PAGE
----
Wednesday, 15 February 2017

London Council does Deal with Donald Trump’s preferred Developer for Housing Scheme

Protesters outside Wood Green Civic Centre where Haringey Council's Cabinet approved the development 

Haringey Council’s Cabinet committee in north London has confirmed that a £2 billion redevelopment housing scheme in the borough, will be carried out in partnership with the Australian building company Lend Lease. The company is the preferred construction management services company of the Trump Organisation, owned by US President Donald Trump. Lend Lease was given $200 million to redevelop The Old Post Office, in New York City, into what will be one of the newest additions to the rapidly growing Trump Hotel Collection.

The deal with the Labour run council will be 50% owned by the council and 50% owned and 100% managed by the property developer, and there is no guaranteed right of return for tenants or owners. The joint venture is known as the Haringey Development Vehicle. A final decision by the council is expected in the summer.

All of these estates in Tottenham are at risk of demolition:

Love Lane, Northumberland Park, Broadwater Farm, Somerset Close, Lido Square, Moira Close, Brookside House, Turner Avenue, Park Grove, Tredegar Road, Tunnel Gardens, Leabank and Lemsford, Reynardson Court, Imperial Wharf, Sky City and Page High.

The construction company has a chequered history, to say the least. They have admitted to a huge fraud scheme in New York, in which it overbilled clients for more than a decade and has agreed to pay $56 million in fines and restitution to avoid criminal charges. The company also admitted that it evaded government rules to hire a specified percentage of firms owned by minorities and women.

On the Old Post Office hotel development, the US Labor Department are investigating claims that that Lend Lease paid less than the minimum wage to workers on the project. “It’s yet another example of Donald Trump’s relentless hypocrisy and gross mistreatment of workers,” said Josh Goldstein, a spokesman for the AFL-CIO union federation.

Another investigation by the Labor Department is looking into similar claims where a sub-contractor employed by the Trump organisation did not pay the minimum wage to workers on another hotel construction project in Washington DC. Many of the workers have admitted to being illegal immigrants, mainly from Mexico.  

On top of this an electrical contractor is suing Donald Trump's Organisation for $2 million, court documents show. The contractor, Freestate Electrical, alleges that Trump's company hasn't paid its bills for work it did on the hotel project last year.

In Australia, Lend Lease has been fined $200,000 in relation to the death of a rail worker and serious injuries suffered by four others near Maitland. The total amount of fines issued by the Industrial Court in relation to the incident is now $660,000 as well as prosecution and court costs in the thousands of dollars.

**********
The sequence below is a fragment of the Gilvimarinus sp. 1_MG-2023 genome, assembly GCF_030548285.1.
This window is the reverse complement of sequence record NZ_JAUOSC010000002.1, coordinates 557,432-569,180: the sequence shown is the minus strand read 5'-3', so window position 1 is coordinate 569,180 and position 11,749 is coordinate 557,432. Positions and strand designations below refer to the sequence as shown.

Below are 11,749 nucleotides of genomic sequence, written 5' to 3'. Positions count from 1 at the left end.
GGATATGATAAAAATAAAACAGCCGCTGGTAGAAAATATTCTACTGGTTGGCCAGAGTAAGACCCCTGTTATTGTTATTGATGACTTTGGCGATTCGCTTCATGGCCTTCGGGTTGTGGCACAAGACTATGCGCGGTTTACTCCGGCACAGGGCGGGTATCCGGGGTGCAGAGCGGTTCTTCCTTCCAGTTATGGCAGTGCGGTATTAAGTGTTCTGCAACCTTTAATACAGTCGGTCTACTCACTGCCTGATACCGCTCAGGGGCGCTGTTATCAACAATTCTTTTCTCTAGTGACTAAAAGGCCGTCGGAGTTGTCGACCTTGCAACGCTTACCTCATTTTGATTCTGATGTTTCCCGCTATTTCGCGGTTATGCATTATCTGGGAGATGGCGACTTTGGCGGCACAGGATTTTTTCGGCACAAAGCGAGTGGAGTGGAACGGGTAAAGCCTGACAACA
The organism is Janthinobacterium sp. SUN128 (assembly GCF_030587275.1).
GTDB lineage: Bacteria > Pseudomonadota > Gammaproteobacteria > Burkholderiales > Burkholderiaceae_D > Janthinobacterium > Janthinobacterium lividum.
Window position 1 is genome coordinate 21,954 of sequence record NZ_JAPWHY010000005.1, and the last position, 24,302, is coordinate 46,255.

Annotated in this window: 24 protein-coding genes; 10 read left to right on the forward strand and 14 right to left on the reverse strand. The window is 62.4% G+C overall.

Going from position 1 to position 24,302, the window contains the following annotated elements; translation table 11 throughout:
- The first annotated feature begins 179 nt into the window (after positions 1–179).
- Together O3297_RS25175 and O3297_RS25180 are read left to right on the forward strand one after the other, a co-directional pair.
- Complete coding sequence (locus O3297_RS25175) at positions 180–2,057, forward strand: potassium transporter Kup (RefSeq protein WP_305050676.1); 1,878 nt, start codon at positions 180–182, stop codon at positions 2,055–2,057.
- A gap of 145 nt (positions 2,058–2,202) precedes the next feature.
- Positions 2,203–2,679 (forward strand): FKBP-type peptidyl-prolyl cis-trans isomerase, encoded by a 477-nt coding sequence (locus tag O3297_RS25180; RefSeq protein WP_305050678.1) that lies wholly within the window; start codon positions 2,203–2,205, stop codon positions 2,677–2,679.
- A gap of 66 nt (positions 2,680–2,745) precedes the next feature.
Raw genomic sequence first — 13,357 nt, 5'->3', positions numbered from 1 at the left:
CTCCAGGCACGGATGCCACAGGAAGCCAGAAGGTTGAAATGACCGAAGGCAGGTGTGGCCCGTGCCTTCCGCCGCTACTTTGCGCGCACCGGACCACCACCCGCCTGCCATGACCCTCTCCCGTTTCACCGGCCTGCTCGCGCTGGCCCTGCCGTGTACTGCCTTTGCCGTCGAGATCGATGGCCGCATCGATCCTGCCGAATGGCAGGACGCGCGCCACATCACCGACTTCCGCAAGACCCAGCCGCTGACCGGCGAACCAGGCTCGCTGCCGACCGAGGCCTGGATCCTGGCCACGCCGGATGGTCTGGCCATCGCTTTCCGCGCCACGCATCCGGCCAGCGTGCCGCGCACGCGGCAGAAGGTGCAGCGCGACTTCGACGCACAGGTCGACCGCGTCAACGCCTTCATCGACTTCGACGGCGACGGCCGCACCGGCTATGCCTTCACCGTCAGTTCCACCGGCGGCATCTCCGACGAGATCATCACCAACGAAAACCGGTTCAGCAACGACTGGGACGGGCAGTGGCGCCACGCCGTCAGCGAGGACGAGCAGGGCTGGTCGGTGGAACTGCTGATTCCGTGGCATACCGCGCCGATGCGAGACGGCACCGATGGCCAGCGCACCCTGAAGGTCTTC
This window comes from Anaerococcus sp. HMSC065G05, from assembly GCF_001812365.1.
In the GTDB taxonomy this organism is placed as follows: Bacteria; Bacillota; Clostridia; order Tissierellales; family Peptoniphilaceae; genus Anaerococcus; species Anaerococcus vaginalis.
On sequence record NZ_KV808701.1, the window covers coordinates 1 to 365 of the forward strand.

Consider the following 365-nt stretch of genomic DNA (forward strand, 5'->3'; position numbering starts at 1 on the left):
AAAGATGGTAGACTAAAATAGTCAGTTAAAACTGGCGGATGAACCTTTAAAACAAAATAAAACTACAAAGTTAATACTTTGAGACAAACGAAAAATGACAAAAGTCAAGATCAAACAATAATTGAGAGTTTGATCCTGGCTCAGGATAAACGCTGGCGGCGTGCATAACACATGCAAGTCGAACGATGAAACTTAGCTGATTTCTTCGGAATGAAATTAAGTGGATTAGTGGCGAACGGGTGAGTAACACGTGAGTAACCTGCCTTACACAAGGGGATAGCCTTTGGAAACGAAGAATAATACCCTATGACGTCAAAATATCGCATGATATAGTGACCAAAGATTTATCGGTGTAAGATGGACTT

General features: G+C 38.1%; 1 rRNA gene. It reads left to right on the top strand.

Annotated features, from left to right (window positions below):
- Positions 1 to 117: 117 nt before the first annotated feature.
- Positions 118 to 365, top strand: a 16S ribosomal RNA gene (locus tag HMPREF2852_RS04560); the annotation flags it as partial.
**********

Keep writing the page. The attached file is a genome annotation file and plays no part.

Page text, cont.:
Meanwhile, closer to home in London, the £1.5 billion regeneration of the Heygate council estate in Southwark which was undertaken by Lend Lease, the council’s documents show the council only got £55m from the 22-acre site, knowing that it has already spent £43.5m on the project so far, and is expected to spend £6.6m more before the final demolition. As a comparison, the neighbouring Oakmayne/Tribeca Square development site, which is only 1.5 acre, got sold in 2011 for £40m.

Lend Lease is estimated to have made a £194m profit before any overage profit is shared with Southwark Council, whilst only 45 out of 1,000 secure tenants ever returned to the new homes which had been promised.

A report by Southwark council officers said Lend Lease baulked at providing social units as this would require a second lobby and lift shaft to separate the two types of residents, adding: “not doing so would have significant implications on the valuations of the private rental properties.”

The company also worked on the London 2012 Olympic Park. It is not known how much profit they made from the Olympics, but its profits rose by 28 per cent in 2012 - when it was built – though we know that the project cost the taxpayer £275m in total.

Haringey Council should stop pursuing this venture and choose the 100% council-owned vehicle option. This will ensure the council has 100% control of public property and land, as well as enabling the council to retain profits.

Gordon Peters of Haringey Green Party, who has launched a legal challenge against the council, said: 

“It’s what has been called social cleansing - and that is exactly what it increasingly is going to be, if not stopped.”

You can contribute towards the £4,000 cost of the Judicial Review of Haringey Council's decision here:

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